The hippocampus is one of the few areas of the rodent brain that continues to produce neurons postnatally. Neurogenesis reportedly persists in rats up to 11 months of age. Using bromodeoxyuridine (BrdU) labeling, the present study confirms that in the adult rat brain, neuronal progenitor cells divide at the border between the hilus and the granule cell layer (GCL). In adult rats, the progeny of these cells migrate into the GCL and express the neuronal markers NeuN and calbindin-D28k. However, neurogenesis was drastically reduced in aged rats. Six-to 27-month-old Fischer rats were injected intraperitoneally with BrdU to detect newborn cells in vivo and to follow their fate in the dentate gyrus. When killed 4-6 weeks after BrdU labeling, 12- to 27-month-old rats exhibited a significant decline in the density of BrdU-positive cells in the granule cell layer compared with 6-month-old controls. Decreased neurogenesis in aging rats was accompanied by reduced immunoreactivity for poly-sialylated neural cell adhesion molecule, a molecule that is involved in migration and process elongation of developing neurons. When animals were killed immediately (12 hr) after BrdU injection, significantly fewer labeled cells were observed in the GCL and adjacent subgranular zone of aged rats, indicative of a decrease in mitotic activity of neuronal precursor cells. The reduced proliferation was not attributable to a general aged-related metabolic impairment, because the density of BrdU-positive cells was not altered in other brain regions with known mitotic activity (e.g., hilus and lateral ventricle wall). The decline in neurogenesis that occurs throughout the lifespan of an animal can thus be related to a decreasing proliferation of granule cell precursors.
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              Exercise enhances learning and hippocampal neurogenesis in aged mice.

              Aging causes changes in the hippocampus that may lead to cognitive decline in older adults. In young animals, exercise increases hippocampal neurogenesis and improves learning. We investigated whether voluntary wheel running would benefit mice that were sedentary until 19 months of age. Specifically, young and aged mice were housed with or without a running wheel and injected with bromodeoxyuridine or retrovirus to label newborn cells. After 1 month, learning was tested in the Morris water maze. Aged runners showed faster acquisition and better retention of the maze than age-matched controls. The decline in neurogenesis in aged mice was reversed to 50% of young control levels by running. Moreover, fine morphology of new neurons did not differ between young and aged runners, indicating that the initial maturation of newborn neurons was not affected by aging. Thus, voluntary exercise ameliorates some of the deleterious morphological and behavioral consequences of aging.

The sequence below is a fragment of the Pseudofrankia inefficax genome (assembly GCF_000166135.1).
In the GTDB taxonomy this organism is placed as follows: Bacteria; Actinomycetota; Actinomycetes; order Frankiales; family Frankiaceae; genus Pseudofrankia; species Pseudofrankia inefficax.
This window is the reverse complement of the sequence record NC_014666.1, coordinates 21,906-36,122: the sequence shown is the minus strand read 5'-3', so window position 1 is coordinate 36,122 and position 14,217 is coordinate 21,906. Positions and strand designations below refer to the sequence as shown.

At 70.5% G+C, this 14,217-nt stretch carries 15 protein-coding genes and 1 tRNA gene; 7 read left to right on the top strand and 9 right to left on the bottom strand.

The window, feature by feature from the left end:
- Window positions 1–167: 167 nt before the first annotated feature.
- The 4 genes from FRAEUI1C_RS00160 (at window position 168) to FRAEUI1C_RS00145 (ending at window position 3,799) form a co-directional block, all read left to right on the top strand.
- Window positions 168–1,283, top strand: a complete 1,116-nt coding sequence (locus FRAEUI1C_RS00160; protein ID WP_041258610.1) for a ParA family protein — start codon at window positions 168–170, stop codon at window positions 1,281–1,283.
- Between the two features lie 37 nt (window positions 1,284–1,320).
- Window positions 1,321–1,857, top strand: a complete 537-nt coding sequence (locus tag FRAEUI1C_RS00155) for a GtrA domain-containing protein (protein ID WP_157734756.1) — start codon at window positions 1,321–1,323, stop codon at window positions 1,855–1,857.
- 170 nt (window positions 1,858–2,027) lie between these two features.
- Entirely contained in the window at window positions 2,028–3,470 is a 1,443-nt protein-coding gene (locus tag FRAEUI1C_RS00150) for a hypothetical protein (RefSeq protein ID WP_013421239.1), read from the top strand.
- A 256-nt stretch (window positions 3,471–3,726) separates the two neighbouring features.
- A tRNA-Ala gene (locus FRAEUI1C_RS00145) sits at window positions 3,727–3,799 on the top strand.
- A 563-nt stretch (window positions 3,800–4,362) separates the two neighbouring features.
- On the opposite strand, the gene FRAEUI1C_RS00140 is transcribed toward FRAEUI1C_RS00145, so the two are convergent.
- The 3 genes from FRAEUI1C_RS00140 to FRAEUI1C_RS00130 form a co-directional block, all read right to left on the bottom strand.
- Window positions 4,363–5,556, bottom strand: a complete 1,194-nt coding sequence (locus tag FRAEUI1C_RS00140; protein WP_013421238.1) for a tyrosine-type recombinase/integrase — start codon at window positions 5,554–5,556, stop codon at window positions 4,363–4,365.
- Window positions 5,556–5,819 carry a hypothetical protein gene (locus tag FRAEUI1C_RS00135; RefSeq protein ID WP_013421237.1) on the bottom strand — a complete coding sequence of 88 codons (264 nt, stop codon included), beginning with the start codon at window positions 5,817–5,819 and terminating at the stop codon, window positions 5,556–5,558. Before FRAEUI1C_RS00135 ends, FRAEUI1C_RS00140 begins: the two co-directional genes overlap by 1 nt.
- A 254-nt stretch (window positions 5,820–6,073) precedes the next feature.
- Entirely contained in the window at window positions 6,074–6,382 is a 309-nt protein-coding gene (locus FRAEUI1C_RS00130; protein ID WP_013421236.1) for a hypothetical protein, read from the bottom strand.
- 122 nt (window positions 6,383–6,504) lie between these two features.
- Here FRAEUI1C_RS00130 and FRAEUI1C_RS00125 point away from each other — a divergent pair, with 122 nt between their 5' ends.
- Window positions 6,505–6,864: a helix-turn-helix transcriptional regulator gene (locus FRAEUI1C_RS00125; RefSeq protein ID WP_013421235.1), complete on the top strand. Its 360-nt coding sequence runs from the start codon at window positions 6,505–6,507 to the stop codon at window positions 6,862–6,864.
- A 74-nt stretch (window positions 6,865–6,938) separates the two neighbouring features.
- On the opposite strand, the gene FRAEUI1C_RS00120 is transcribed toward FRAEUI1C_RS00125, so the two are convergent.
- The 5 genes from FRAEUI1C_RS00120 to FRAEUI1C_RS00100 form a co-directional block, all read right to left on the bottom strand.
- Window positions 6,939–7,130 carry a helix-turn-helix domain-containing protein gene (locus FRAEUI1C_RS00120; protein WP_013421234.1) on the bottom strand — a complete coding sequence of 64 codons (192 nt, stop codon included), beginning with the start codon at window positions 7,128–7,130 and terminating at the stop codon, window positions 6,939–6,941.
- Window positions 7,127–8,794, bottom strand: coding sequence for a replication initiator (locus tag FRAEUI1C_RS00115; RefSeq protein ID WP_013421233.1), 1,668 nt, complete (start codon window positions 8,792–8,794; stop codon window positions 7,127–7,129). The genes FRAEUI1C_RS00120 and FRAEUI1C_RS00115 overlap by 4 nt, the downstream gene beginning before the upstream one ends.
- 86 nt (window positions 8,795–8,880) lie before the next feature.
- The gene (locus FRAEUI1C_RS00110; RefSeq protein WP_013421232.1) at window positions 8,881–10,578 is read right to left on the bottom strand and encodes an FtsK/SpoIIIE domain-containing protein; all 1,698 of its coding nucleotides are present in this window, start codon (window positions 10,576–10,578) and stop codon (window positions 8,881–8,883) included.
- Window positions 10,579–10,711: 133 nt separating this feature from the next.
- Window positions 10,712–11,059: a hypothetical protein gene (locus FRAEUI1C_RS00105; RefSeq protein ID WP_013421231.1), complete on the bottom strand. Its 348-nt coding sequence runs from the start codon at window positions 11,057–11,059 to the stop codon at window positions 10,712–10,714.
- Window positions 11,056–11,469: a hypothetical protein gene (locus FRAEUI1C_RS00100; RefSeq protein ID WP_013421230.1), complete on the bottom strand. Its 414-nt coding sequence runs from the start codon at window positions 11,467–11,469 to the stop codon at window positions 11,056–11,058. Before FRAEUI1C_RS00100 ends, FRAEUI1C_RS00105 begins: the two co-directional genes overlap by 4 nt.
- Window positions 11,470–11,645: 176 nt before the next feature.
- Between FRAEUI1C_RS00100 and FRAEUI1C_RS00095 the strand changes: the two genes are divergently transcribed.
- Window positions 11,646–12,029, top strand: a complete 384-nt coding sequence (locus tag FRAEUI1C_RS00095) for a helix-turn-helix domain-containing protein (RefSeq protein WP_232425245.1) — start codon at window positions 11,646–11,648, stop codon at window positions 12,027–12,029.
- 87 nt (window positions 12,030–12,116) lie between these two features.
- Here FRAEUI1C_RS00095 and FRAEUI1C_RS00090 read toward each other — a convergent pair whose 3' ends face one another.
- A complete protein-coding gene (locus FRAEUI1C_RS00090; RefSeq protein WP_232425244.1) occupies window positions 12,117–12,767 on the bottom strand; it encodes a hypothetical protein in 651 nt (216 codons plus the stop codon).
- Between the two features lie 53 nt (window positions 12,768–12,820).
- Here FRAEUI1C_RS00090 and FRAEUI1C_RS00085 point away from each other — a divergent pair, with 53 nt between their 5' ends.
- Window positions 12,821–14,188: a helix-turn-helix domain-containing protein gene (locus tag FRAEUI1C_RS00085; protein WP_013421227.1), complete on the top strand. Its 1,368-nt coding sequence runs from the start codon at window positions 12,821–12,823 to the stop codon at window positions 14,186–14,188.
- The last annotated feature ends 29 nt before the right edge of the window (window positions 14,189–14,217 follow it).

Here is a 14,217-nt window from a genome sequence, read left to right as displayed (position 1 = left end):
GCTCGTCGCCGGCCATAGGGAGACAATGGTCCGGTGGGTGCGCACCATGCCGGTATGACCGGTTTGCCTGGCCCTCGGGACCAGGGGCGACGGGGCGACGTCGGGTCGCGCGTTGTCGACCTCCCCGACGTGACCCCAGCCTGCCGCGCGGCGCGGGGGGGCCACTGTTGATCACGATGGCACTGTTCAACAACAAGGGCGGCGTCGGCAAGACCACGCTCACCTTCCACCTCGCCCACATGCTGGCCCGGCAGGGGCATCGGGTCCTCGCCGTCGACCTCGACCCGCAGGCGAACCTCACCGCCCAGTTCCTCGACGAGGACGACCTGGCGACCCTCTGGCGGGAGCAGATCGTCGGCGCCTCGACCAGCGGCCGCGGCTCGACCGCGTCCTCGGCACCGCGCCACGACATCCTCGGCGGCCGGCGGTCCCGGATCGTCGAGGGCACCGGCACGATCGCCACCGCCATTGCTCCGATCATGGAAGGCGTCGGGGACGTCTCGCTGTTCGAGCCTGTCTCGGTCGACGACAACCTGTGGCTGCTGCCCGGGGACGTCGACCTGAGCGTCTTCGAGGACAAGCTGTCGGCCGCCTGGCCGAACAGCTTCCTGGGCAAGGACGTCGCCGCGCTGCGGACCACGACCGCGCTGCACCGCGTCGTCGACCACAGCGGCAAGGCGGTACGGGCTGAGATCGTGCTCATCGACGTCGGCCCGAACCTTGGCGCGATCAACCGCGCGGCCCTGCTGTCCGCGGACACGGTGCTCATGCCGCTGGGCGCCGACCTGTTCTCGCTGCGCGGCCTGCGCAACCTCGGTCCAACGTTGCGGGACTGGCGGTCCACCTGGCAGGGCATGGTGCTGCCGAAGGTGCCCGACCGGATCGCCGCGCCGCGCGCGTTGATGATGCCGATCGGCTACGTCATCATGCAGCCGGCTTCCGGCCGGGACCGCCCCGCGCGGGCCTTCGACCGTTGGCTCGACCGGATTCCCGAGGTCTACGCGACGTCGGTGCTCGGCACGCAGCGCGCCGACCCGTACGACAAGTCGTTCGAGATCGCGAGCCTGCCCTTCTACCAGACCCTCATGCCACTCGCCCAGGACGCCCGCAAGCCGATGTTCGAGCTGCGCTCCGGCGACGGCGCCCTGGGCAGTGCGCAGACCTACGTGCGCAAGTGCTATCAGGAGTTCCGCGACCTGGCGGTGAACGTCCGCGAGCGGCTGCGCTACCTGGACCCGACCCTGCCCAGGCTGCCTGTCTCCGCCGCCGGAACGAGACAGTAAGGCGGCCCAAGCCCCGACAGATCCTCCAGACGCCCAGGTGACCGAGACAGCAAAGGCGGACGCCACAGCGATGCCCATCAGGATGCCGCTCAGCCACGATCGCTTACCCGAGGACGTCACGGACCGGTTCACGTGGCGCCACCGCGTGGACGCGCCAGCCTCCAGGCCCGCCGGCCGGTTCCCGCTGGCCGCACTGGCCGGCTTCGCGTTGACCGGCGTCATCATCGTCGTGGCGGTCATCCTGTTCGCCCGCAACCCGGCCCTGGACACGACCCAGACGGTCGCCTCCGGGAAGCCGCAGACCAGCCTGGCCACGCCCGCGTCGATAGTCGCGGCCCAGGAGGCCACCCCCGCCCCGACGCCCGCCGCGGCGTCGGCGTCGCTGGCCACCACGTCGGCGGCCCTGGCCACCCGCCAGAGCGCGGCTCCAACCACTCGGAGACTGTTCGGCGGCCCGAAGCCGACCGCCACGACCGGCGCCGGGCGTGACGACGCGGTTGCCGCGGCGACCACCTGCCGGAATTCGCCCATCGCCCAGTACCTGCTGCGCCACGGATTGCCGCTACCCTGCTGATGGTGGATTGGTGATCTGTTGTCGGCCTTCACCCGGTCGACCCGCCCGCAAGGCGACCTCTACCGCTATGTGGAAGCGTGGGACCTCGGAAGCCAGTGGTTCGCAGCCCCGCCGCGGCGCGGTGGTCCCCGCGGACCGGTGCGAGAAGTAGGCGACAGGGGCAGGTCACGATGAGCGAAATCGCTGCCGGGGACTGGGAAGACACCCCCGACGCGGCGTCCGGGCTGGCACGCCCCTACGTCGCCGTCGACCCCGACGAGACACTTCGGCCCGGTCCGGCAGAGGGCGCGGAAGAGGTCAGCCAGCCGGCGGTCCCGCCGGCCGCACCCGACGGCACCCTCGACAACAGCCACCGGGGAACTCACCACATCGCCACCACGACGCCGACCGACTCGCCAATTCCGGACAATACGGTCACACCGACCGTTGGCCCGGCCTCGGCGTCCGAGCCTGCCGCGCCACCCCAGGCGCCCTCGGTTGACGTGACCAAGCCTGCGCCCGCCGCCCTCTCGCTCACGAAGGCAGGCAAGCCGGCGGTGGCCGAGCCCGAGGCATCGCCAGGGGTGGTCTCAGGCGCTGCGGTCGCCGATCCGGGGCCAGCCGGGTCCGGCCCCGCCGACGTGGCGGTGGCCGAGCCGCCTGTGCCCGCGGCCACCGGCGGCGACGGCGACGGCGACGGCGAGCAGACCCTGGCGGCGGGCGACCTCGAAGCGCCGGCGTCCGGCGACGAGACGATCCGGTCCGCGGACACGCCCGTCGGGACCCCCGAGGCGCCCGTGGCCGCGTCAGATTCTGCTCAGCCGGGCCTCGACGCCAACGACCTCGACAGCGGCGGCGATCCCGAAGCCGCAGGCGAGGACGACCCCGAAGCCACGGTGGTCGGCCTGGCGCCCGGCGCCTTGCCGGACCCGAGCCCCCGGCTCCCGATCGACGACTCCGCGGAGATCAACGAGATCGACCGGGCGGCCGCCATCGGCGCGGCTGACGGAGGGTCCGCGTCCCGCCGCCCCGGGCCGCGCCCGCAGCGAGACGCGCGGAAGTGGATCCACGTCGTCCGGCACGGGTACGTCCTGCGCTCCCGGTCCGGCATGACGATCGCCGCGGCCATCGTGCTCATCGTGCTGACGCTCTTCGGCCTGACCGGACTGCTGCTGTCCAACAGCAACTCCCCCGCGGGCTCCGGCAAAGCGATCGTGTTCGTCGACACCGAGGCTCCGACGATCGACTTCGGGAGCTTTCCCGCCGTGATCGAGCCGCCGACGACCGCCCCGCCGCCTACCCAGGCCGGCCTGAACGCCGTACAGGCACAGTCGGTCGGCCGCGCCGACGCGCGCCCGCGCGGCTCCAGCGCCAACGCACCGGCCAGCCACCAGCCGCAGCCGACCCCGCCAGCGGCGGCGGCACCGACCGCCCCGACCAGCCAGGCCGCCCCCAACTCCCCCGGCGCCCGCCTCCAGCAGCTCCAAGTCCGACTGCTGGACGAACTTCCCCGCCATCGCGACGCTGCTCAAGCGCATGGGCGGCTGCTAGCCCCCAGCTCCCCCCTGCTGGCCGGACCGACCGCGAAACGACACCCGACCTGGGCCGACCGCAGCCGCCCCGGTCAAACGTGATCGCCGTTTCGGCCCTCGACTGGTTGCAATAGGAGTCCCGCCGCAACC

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                Author and article information

                Contributors
                Role: Editor
                Journal
                PLoS One
                PLoS ONE
                plos
                plosone
                PLoS ONE
                Public Library of Science (San Francisco, USA )
                1932-6203
                2013
                11 March 2013
                : 8
                : 3
                Affiliations
                School of Biomedical Sciences, Ulster University, Coleraine, United Kingdom
                Universidad de Sevilla, Spain
                Author notes

                Competing Interests: Dr. C. Holscher is an editor on PLOS ONE. This does not alter the authors' adherence to all the PLOS ONE policies on sharing data and materials.

                Conceived and designed the experiments: CH. Performed the experiments: VP. Analyzed the data: VP. Wrote the paper: VP CH.

                Article
                PONE-D-12-21092
                10.1371/journal.pone.0058784
                3594148
                23536825

                This is an open-access article distributed under the terms of the Creative Commons Attribution License, which permits unrestricted use, distribution, and reproduction in any medium, provided the original author and source are credited.

                Page count
                Pages: 10
                Funding
                The work was funded in part by a grant of the Alzheimer Research UK charity Trust and a Vice Chancellor Research Studentship grant to VP. The funders had no role in study design, data collection and analysis, decision to publish, or preparation of the manuscript.
                Categories
                Research Article
                Biology
                Anatomy and Physiology
                Endocrine System
                Endocrine Physiology
                Growth Factors
                Insulin-like Growth Factor
                Neuroscience
                Neurochemistry
                Neurochemicals
                Nerve Growth Factor
                Neurobiology of Disease and Regeneration
                Medicine
                Anatomy and Physiology
                Endocrine System
                Endocrine Physiology
                Growth Factors
                Insulin-like Growth Factor
                Endocrinology
                Endocrine Physiology
                Growth Factors
                Insulin-like Growth Factor
                Neurology
                Dementia
                Alzheimer Disease

                Uncategorized